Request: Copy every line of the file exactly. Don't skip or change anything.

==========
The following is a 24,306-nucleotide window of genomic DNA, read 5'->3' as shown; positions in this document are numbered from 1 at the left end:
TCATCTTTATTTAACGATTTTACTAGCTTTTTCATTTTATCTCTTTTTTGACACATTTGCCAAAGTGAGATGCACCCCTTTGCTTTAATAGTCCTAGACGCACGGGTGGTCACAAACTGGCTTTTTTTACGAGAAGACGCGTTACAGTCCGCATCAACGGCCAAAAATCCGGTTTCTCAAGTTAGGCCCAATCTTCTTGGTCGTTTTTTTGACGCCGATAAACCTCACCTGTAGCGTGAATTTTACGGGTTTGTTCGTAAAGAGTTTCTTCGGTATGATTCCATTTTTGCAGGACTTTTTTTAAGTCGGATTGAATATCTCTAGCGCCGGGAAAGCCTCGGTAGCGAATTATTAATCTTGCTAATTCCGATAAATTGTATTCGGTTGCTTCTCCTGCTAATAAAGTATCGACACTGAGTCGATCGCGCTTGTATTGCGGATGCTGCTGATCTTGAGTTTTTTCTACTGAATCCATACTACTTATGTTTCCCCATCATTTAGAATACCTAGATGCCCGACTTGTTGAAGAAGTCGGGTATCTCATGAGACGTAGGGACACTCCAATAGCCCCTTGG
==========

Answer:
The following is a 24,306-nucleotide window of genomic DNA, read 5'->3' as shown; positions in this document are numbered from 1 at the left end:
TCATCTTTATTTAACGATTTTACTAGCTTTTTCATTTTATCTCTTTTTTGACACATTTGCCAAAGTGAGATGCACCCCTTTGCTTTAATAGTCCTAGACGCACGGGTGGTCACAAACTGGCTTTTTTTACGAGAAGACGCGTTACAGTCCGCATCAACGGCCAAAAATCCGGTTTCTCAAGTTAGGCCCAATCTTCTTGGTCGTTTTTTTGACGCCGATAAACCTCACCTGTAGCGTGAATTTTACGGGTTTGTTCGTAAAGAGTTTCTTCGGTATGATTCCATTTTTGCAGGACTTTTTTTAAGTCGGATTGAATATCTCTAGCGCCGGGAAAGCCTCGGTAGCGAATTATTAATCTTGCTAATTCCGATAAATTGTATTCGGTTGCTTCTCCTGCTAATAAAGTATCGACACTGAGTCGATCGCGCTTGTATTGCGGATGCTGCTGATCTTGAGTTTTTTCTACTGAATCCATACTACTTATGTTTCCCCATCATTTAGAATACCTAGATGCCCGACTTGTTGAAGAAGTCGGGTATCTCATGAGACGTAGGGACACTCCAATAGCCCCTTGG